The Variety of Life – Plant Cells and Haemoglobin Structure

The Variety of Life – Plant Cells and Haemoglobin Structure

Plant Cells

Within plant and animal cells there are a number of clear variations, as can be seen from the diagrams below:

Plant cells contain:

  • Large vacuole: this is water filled and enclosed within the tonoplast which keeps the cell turgid, controls substance movement between the sap and cytosol, stores materials, and digests waste products.
  • Cell wall: this is composed of cellulose, pectin and usually lignin (as opposed to the cell wall in fungi which is made from chitin). It contains pores, called plasmodesmata, which allows direct communication with adjacent cells.
  • Chloroplasts: these contain chlorophyll, the chemical required for photosynthesis.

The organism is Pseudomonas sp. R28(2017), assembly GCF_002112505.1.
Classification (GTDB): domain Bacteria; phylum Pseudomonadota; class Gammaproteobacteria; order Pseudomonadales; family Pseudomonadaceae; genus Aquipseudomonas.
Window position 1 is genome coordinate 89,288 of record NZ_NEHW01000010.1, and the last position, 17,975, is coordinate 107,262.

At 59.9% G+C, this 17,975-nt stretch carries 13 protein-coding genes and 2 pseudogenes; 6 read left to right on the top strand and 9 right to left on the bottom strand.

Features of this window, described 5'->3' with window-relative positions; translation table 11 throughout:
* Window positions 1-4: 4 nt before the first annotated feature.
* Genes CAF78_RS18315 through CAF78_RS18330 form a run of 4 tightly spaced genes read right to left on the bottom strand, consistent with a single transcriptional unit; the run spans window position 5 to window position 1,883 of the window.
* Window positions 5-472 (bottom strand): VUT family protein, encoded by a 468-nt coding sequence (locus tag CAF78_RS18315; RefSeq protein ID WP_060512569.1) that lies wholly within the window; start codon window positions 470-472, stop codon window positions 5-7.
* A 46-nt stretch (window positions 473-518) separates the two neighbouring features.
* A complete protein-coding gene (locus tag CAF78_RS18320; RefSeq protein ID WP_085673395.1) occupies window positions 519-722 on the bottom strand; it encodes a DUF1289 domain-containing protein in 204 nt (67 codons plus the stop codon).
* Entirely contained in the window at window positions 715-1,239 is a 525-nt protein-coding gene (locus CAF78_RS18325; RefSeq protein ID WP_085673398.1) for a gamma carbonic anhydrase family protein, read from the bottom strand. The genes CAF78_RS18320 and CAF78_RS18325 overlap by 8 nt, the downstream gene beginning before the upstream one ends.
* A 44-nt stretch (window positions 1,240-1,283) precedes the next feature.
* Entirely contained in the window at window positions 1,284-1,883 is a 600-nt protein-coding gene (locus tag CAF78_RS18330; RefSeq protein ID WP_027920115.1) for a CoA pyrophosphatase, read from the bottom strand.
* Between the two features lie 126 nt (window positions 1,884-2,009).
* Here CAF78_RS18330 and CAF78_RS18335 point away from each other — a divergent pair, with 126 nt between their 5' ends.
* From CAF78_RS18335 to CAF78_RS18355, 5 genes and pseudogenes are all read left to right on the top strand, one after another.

• Other plastids: other plastids include amyloplasts for storing starch, chromoplasts for storing pigments, and elaioplasts for fat storage.


Haemoglobin Structure

The structure of haemoglobin varies across species and can be found in all the kingdoms although not all organisms. In primitive species, for example bacteria, algae and plants, you’ll usually find single-globin haemoglobins. A lot of molluscs, nematode worms and crustaceans, on the other hand, contain huge multi-subunit molecules, bigger than found in vertebrates.

Different forms of haemoglobin have different oxygen transporting properties depending on the environment of the animal. One prime example is the giant tube worm. It lives in ocean volcanic vents and contains haemoglobin made up of 144 globin chains. This type of haemoglobin is able to carry oxygen in the presence of sulphide, a substance which would usual inhibit, if not completely poison, the haemoglobin of other species.